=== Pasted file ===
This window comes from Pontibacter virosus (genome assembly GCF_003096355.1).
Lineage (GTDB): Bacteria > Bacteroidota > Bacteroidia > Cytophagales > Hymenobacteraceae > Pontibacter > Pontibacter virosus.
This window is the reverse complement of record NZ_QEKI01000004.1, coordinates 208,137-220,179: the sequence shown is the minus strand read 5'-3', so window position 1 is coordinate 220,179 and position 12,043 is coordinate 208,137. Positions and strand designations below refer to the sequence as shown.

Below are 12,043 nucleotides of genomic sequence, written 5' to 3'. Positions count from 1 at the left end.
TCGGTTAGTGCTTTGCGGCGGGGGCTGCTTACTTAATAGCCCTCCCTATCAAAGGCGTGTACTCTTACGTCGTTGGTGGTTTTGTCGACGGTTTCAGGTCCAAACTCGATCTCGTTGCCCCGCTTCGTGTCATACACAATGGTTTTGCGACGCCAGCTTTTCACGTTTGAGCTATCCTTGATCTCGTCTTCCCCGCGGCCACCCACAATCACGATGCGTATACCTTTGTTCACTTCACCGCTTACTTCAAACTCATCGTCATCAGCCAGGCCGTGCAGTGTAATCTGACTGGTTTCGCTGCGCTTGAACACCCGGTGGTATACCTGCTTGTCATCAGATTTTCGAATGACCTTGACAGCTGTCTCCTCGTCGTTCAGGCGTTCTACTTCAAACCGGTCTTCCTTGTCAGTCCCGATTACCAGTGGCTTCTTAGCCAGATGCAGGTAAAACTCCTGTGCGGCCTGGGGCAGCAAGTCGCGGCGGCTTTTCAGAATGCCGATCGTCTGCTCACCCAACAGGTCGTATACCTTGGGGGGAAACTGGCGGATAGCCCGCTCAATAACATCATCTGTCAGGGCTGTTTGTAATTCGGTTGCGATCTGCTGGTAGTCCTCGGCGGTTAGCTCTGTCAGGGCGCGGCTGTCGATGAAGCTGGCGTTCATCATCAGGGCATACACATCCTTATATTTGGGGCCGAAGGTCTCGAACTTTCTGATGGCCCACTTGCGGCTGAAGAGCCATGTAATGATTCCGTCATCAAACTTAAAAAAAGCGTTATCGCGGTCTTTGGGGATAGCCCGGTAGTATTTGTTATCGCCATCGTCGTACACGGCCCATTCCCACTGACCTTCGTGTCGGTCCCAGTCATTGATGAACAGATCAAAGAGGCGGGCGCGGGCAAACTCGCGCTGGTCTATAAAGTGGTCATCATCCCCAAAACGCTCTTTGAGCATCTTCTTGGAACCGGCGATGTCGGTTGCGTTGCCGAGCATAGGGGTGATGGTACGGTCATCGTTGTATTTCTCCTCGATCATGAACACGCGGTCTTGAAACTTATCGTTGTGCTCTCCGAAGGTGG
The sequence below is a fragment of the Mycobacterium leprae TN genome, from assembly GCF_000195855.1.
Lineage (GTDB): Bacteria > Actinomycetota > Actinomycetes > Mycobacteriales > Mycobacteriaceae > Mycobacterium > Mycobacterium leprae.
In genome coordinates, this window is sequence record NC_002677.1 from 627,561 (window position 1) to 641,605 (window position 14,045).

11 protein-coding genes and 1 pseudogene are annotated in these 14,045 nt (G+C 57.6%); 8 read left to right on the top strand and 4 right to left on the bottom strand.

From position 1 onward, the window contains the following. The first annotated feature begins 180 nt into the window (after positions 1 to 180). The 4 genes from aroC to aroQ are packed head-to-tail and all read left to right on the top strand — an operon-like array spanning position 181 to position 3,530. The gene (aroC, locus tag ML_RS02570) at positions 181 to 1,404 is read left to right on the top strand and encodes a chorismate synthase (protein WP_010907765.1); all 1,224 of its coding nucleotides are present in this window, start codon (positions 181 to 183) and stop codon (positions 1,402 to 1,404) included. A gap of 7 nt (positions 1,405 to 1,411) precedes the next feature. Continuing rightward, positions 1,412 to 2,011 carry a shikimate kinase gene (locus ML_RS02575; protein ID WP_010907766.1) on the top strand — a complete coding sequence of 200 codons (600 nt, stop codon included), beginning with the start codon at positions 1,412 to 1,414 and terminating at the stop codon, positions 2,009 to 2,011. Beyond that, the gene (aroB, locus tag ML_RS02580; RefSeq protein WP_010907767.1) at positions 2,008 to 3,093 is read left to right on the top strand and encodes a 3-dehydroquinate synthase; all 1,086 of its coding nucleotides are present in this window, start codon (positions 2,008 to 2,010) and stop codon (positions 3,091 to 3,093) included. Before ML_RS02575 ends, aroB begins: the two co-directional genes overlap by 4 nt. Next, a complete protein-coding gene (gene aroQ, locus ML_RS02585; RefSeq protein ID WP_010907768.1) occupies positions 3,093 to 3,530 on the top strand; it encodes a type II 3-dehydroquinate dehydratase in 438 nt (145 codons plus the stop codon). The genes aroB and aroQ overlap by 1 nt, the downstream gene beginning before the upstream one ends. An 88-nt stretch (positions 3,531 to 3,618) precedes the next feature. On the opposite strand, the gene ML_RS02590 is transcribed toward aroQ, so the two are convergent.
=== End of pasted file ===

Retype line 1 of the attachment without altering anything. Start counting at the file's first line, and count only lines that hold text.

This window comes from Pontibacter virosus (genome assembly GCF_003096355.1).